We recently published the results, , how we tested and pieces from our head-to-head Challenge between the 2017 Colorado ZR2 and the 2017 Toyota Tacoma TRD Pro, but that testing focused on off-road capability and how the trucks performed on non-pavement surfaces.
Throughout our testing, we also did a lot of street driving from location to location and even from our homes in the greater Los Angeles area into the desert to find unpaved areas in which to run amok. Even though our focus was on the off-road performance of these competitors, pavement time gave us a good feel for how these trucks perform on the street and in day-to-day tasks. Although these observations did not factor into our scoring for the test, how these trucks do on the street is still important.
Having two different powertrains provided these trucks plenty of contrast when driving on the street. The 186-horsepower, turbo-diesel 2.8-liter four-cylinder in the ZR2 with its 369 pounds-feet of torque available at 2,000 rpm felt quicker and more potent off the line and at low speeds. Around town it got up to speed faster and was more aggressive than the Toyota, but it did run out of breath at highway speeds, especially when passing or merging. We wished for a bit more grunt.
The Tacoma TRD Pro's 278-hp, 3.5-liter V-6 puts out 265 pounds-feet of torque, but you don't get all that torque until 4,600 rpm. The engine also runs on the Atkinson cycle by default, which is better for efficiency but hurts performance. Get the engine into the higher revs and it comes alive, but in the mid-range it felt sluggish before transitioning from one intake and exhaust strategy to another. With the electronically controlled transmission switched into Power mode and with our foot heavy on the throttle, the TRD Pro had more giddy-up than the ZR2. This powertrain combo also had a big problem cruising on the highway: It wouldn't hold a gear on any kind of hill and it kicked out of Overdrive constantly, which created drone in the cabin. These deficits also made us think that the ZR2 is the preferred truck for towing because it comes standard with a trailer brake controller (the Tacoma lacks one) and it had a smoother power delivery and torque advantage.
Driving the ZR2 on the street reminded us of driving another off-road-oriented pickup: the Ford F-150 Raptor. It is a great comparison for the Chevy. Of course, the Chevy is smaller and has a shorter wheelbase, so it doesn't feel quite as composed as the Raptor, but the ZR2 shocks that do so much work on the trail also smooth things out on the street.
The TRD Pro also rides decently for an off-road-oriented vehicle; its shocks aren't quite as pliant as the ZR2's, so the ride is a bit busier feeling, but they were in no way harsh. The less aggressive tires that held the TRD Pro back a bit when off-road are quieter on pavement than the knobbier set that comes standard on the ZR2.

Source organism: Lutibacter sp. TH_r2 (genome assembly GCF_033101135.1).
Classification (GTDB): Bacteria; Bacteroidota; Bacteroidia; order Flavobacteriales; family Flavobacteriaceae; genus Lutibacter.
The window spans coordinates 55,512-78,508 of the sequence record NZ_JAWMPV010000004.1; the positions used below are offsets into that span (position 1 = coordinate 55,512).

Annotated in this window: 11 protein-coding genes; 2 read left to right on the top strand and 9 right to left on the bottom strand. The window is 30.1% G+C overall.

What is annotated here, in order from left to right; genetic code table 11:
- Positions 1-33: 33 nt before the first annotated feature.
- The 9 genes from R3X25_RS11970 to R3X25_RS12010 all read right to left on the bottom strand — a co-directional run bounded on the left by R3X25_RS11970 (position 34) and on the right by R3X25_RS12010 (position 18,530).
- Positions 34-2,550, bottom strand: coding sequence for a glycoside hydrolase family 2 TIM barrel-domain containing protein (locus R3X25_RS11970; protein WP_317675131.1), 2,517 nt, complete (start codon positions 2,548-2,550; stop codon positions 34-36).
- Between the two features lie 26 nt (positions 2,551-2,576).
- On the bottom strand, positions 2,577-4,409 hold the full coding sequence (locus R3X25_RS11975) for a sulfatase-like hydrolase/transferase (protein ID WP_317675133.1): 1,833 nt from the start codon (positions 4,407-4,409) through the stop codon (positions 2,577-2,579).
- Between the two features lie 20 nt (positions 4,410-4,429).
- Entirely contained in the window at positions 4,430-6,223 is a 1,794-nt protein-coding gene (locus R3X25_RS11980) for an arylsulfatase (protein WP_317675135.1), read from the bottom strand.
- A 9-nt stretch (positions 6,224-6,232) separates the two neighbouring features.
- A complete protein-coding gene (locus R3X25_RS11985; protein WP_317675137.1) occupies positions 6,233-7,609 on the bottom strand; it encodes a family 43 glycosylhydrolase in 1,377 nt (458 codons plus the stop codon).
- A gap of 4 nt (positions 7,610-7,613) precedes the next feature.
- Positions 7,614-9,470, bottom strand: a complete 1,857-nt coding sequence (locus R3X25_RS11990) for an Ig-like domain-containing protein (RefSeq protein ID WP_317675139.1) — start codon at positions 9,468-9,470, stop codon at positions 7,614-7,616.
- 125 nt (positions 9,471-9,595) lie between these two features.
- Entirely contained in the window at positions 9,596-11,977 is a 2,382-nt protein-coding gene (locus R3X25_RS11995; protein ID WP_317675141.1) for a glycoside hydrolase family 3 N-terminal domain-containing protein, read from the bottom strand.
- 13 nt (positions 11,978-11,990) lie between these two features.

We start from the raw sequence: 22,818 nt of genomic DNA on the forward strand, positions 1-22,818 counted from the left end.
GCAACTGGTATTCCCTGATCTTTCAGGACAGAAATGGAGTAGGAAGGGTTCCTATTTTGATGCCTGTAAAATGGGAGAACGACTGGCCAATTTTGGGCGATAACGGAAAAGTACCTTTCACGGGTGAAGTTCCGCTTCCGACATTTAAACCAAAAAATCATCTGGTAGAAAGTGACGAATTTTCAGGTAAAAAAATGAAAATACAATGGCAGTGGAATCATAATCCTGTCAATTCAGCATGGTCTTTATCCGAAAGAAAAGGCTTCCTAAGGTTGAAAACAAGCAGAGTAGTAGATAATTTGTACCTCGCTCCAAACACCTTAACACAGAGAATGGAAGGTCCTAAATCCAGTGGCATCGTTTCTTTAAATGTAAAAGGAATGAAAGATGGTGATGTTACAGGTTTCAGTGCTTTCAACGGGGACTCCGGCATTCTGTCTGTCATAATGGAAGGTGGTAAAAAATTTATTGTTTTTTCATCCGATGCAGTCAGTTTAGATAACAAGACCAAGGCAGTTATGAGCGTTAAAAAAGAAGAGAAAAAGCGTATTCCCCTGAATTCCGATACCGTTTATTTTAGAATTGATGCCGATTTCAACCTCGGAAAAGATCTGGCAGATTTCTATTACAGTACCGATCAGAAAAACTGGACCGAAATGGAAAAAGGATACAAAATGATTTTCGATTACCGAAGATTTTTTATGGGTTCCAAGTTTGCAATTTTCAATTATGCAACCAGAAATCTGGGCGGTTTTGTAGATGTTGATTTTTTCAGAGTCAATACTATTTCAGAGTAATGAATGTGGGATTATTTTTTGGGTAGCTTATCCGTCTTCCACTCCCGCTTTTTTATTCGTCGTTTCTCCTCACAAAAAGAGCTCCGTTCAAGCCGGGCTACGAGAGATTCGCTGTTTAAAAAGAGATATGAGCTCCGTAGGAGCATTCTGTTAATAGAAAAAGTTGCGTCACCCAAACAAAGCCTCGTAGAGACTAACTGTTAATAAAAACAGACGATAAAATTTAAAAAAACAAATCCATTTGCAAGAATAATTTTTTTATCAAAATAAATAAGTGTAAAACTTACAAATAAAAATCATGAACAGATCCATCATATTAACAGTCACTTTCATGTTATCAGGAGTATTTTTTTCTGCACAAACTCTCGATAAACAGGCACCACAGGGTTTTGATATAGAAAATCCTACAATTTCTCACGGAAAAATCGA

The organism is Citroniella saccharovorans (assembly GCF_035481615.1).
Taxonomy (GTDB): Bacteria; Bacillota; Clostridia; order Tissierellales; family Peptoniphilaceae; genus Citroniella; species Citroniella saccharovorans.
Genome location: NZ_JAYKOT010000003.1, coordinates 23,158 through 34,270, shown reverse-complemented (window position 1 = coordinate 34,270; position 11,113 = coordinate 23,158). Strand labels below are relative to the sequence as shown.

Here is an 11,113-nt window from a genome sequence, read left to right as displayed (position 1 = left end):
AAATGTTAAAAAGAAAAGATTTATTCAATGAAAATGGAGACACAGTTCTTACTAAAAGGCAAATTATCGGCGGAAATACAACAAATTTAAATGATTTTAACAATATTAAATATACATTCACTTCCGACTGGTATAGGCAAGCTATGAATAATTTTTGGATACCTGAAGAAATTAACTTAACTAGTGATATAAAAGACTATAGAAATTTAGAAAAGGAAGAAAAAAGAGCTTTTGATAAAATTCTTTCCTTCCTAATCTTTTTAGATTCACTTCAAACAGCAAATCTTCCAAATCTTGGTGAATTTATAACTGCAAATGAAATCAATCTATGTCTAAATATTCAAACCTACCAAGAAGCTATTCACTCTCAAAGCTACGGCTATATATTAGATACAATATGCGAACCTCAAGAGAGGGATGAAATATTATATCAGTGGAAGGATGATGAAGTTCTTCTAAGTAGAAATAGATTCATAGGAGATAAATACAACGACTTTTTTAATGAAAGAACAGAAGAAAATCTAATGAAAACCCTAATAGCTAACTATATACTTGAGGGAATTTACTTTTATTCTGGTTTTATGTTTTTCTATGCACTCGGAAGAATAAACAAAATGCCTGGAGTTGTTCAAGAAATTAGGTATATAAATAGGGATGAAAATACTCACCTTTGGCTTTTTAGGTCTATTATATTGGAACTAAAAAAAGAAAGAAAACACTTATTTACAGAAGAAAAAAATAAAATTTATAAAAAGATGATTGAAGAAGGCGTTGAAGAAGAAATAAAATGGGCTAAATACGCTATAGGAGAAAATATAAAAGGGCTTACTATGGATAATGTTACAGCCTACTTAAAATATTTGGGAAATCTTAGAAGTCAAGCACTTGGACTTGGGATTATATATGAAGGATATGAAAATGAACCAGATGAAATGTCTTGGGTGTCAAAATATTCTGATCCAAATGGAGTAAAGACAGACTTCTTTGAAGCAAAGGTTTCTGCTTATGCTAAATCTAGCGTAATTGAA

The TRD Pro tops the ZR2 when it comes to cabin quietness — the diesel engine and knobby tires don't do the ZR2 any favors in that regard. But the TRD Pro is not without its quirks, the seats being the main offender. We couldn't find a comfortable seating position, and the manual adjustments didn't make that any easier. For a truck that costs nearly $45,000, this is a weird feature to be missing. The seats in the Colorado had power functions and were more comfortable. Both trucks did come with standard leather seats.
When it came to multimedia systems, the ZR2 took a big win. Toyota doesn't offer Android Auto or Apple CarPlay on any of its vehicles (that even extends to Lexus, its luxury brand), so even if its system were bad those two features could pick up the slack. On top of that omission, the TRD Pro screen looked worse, was harder to use and had less functionality than the one in the ZR2. Hopefully this will be remedied during the next redesign; until then, the ZR2 is clearly ahead.
We hear the word diesel and we automatically presume a big fuel-economy win for the ZR2, but looking at the numbers that's not clear. The diesel versions of the ZR2 have EPA-estimated fuel-economy ratings of 19/22/20 mpg city/highway/combined, which beats the gas version of the ZR2 with the V-6 engine and eight-speed automatic combo handily (16/18/17 mpg).
However, that only puts the diesel ZR2 on par with the TRD Pro. That engine might cause some consternation with its power delivery, but it does have fuel-economy benefits. It has an EPA-estimated rating of 18/23/20 mpg, with its combined rating tying the ZR2 we tested.
The TRD Pro on its highway-heavy 127.6-mile route got 23.5 mpg on its trip computer and a calculated figure of 24.5 mpg, for an average of 24.0 mpg. The ZR2's route was 196.2 miles and had a bit more elevation change with some mountain roads thrown in near the Angeles Crest Highway. It returned 22.2 mpg on the computer and 22.0 calculated, good for an average of 22.1 mpg. That gives the TRD Pro a slight edge, but we think if it had run the longer route with the ZR2 it would not have done as well; that powertrain combo struggles on hills, which would have negatively impacted the fuel-economy results.
Although both these trucks are capable off-road, they don't give a lot back when it comes to daily driving and on-road performance. We would have no objections to driving either one every day, but we love pickups. Whatever quirks they have are not deal-breakers and in no way come close to canceling out their off-pavement prowess.
If you're trying to choose between these two, we suggest test-driving them before you decide. There's a big difference between the seating positions of the respective trucks and you may find that one simply fits you better. Just as our off-road testing ended with close results and praise for both rigs, we feel the same about their performance on the street.
Editor's note: This story was updated Aug. 9, 2017, to correct information about the ZR2's seats.
Cars.com photos by Evan Sears